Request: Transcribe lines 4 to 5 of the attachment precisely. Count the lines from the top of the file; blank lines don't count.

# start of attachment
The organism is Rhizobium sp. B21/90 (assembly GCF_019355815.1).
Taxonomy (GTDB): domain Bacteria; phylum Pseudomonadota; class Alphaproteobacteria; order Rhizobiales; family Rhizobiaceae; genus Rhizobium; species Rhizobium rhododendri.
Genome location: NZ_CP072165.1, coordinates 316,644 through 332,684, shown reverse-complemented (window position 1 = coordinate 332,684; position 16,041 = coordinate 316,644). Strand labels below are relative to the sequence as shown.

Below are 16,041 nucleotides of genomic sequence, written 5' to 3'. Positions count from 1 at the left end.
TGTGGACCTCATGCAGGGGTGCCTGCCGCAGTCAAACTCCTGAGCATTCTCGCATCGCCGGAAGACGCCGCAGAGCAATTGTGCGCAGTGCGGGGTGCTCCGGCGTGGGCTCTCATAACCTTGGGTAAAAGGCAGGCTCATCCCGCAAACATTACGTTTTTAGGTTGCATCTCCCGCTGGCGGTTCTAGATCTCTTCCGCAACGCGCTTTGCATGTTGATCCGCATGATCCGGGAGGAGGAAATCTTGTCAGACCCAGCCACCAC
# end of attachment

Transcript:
Below are 16,041 nucleotides of genomic sequence, written 5' to 3'. Positions count from 1 at the left end.
TGTGGACCTCATGCAGGGGTGCCTGCCGCAGTCAAACTCCTGAGCATTCTCGCATCGCCGGAAGACGCCGCAGAGCAATTGTGCGCAGTGCGGGGTGCTCCGGCGTGGGCTCTCATAACCTTGGGTAAAAGGCAGGCTCATCCCGCAAACATTACGTTTTTAGGTTGCATCTCCCGCTGGCGGTTCTAGATCTCTTCCGCAACGCGCTTTGCATGTTGATCCGCATGATCCGGGAGGAGGAAATCTTGTCAGACCCAGCCACCAC